A reader – thank god! There was exactly ONE question about reading on the 11-page eHarmony questionnaire. And the responses I received went about like this:

“I can’t remember the last book I read.”

“I only read gaming magazines.”

“I only read graphic novels.”

“I tried to read a book once…”

I am neither lying nor exaggerating. So meeting a smart plumber who could read me under the table – how could I resist?!

UPDATE: He’s given up the plumbing to dive into his music, full-time. Woo-hoo!

CONFESSION: “Musician” was one of the items on my checklist.

It’s no surprise, then, that musician biographies and autobiographies are one of my husband’s favorite things to read. From Steven Tyler to Andy Summers to Peter Criss to Clarence Clemons to Eric Clapton – he owns most of them and borrows the rest from the library. While I think Mickey would read the back of an oatmeal box if there were nothing else around, he understandably prefers reading the biographies of musicians he admires, like Bruce Springsteen, Keith Richards, and Pete Townshend. And while I’m noticing a certain trend toward books about male musicians, I’m sure if he came across the bios of Joan Jett or Ann and Nancy Wilson, he’d read those, too.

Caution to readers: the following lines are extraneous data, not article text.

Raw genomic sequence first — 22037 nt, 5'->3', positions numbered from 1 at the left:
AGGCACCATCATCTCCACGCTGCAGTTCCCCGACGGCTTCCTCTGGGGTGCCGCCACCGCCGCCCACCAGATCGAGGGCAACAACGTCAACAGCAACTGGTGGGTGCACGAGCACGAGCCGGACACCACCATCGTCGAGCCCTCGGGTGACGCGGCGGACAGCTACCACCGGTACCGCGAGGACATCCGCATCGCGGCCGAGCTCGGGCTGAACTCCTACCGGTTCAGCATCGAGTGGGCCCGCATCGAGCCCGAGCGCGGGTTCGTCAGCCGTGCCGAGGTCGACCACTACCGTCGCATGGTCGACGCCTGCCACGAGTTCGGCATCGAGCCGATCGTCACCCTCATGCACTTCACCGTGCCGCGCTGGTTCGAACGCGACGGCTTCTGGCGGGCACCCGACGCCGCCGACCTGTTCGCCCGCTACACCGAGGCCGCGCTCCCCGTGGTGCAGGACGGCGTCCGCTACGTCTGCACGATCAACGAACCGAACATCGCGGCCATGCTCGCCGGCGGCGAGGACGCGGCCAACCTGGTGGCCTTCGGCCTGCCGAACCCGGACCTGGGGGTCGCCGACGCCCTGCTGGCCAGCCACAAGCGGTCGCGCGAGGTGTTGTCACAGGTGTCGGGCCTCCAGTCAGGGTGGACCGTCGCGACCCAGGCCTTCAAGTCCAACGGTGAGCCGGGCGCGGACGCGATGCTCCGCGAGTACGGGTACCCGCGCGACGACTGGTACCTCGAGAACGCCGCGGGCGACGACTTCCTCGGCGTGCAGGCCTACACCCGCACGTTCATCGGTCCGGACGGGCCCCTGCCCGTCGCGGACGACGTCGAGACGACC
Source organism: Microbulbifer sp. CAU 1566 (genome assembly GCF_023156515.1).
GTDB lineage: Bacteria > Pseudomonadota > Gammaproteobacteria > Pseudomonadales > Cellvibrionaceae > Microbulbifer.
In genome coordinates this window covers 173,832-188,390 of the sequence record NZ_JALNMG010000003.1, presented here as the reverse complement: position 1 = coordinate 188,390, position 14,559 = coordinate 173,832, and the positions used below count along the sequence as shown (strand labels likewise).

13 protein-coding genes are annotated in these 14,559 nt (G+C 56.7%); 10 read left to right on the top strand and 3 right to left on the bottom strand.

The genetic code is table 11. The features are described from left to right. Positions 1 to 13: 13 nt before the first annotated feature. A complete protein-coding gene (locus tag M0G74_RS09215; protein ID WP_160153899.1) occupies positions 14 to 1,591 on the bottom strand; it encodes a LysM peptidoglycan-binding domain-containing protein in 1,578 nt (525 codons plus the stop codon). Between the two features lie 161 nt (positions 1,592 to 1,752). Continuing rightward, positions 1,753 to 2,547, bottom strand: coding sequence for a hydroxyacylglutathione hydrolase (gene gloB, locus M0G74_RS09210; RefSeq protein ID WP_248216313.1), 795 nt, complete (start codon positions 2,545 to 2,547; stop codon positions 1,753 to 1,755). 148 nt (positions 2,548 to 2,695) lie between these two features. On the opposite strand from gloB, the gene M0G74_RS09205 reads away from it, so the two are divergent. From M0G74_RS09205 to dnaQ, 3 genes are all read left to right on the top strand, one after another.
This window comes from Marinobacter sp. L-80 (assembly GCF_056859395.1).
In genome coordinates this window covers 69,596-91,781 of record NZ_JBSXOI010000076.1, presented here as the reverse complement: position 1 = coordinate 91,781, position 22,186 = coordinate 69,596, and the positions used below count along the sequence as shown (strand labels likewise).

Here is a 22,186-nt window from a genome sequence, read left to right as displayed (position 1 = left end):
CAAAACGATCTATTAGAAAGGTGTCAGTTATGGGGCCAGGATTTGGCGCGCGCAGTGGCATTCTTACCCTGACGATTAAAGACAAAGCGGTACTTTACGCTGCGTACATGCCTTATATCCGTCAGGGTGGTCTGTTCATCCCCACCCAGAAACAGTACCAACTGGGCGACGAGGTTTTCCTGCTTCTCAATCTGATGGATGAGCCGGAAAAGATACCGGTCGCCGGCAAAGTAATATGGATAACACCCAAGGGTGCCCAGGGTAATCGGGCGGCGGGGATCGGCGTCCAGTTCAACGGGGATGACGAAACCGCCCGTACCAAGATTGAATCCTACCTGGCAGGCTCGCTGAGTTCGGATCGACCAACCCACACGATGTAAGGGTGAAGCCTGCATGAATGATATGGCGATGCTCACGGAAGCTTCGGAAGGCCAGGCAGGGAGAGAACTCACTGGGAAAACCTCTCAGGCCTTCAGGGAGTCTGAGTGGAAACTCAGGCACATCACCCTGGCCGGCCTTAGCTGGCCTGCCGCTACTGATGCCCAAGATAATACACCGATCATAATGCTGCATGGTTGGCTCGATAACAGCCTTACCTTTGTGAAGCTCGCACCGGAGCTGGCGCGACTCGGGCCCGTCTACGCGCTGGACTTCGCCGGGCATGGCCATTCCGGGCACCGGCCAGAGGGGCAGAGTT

When he’s not reading music stories, he prefers the strange and scary make-believe worlds of authors like Stephen King, Dean Koontz, and Charlaine Harris. His favorite King book is The Shining.

Prior to our recent move, we purged a couple hundred books from our combined collection, and we VNSA salesbarely made a dent. Most of the ones we brought with us are still in boxes, waiting for new bookcases on which to live. Many were acquired at the aforementioned annual VNSA book sales. It’s hard not to go crazy at an event like that. While Mickey prefers the practicality of ebooks, he still very much enjoys wandering the aisles of new and used bookshops. “I love the VNSA sale because it’s a chance to find something interesting, a treasure I might never have happened on or searched for on purpose.” I’ve seen him devour a book in a day, though he tells me his reading has recently slowed to 15 or 20 books a year.

Though he’s more fluent in classic rock and 70s/80s singer-songwriter material, he dabbles at writing his own songs. His personal writing goal is to develop a blog with tips for aspiring guitarists.

His next reading goal is to try out the new (to him) genre of science fiction, which he’s never read much in the past.